Illegal conversion vacated in Brooklyn


From Brooklyn Reporter:

A number of people have been displaced after city officials issued an immediate vacate order on an illegally converted home in Dyker Heights on Thursday evening, June 22.

The property – 1317 73rd Street – was one of four sites initially reported by local residents that were visited Thursday evening by the city’s illegal conversions task force which, sources say, were able to gain access to the building and deem its living conditions an “immediately hazardous situation.”

According to a source who was at the scene, the property’s basement “was all chopped up [to create living quarters for its residents] with the exit from the basement in the front of the house sealed off.” In addition, the source said, the property’s driveway was lined with buckets, presumably being used by residents to relieve themselves as the basement had only two bathrooms.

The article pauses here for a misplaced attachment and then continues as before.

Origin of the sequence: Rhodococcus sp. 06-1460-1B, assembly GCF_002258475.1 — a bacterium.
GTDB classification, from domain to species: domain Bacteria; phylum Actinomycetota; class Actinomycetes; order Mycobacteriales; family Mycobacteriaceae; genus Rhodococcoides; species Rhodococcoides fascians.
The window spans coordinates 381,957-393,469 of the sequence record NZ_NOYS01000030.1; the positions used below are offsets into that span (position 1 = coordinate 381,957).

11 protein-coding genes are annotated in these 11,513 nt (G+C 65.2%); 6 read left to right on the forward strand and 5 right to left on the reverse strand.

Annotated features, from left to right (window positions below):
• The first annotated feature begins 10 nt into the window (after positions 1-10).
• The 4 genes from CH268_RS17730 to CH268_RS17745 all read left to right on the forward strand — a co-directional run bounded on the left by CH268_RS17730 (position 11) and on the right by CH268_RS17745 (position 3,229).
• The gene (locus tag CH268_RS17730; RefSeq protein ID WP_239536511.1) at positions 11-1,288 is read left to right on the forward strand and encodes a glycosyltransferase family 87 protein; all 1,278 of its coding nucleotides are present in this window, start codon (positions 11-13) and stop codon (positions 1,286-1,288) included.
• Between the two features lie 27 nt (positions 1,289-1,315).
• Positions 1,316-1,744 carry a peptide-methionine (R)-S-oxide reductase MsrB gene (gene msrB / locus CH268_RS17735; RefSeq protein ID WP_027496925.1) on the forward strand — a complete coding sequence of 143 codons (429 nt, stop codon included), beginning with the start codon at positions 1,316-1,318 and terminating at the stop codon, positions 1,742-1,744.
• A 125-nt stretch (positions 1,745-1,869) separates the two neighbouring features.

Upon arrival, a spokesperson for the Department of Buildings (DOB) told this paper, inspectors observed an illegally constructed apartment in the cellar of the property with its own unpermitted gas and plumbing lines. The agency issued a vacate order “due to a lack of two means of egress, the illegal gas lines and insufficient ventilation in the apartment.”

According to DOB officials, five people were determined to be living in the basement unit of the building, all of whom were offered relocation assistance by the American Red Cross. The apartments on the first or second floor of the building did not need vacating.


Not a basement - an obvious cellar. When is the illegal conversions task force coming to Queens?

Friday, June 23, 2017

Replacing Rikers

From Crains: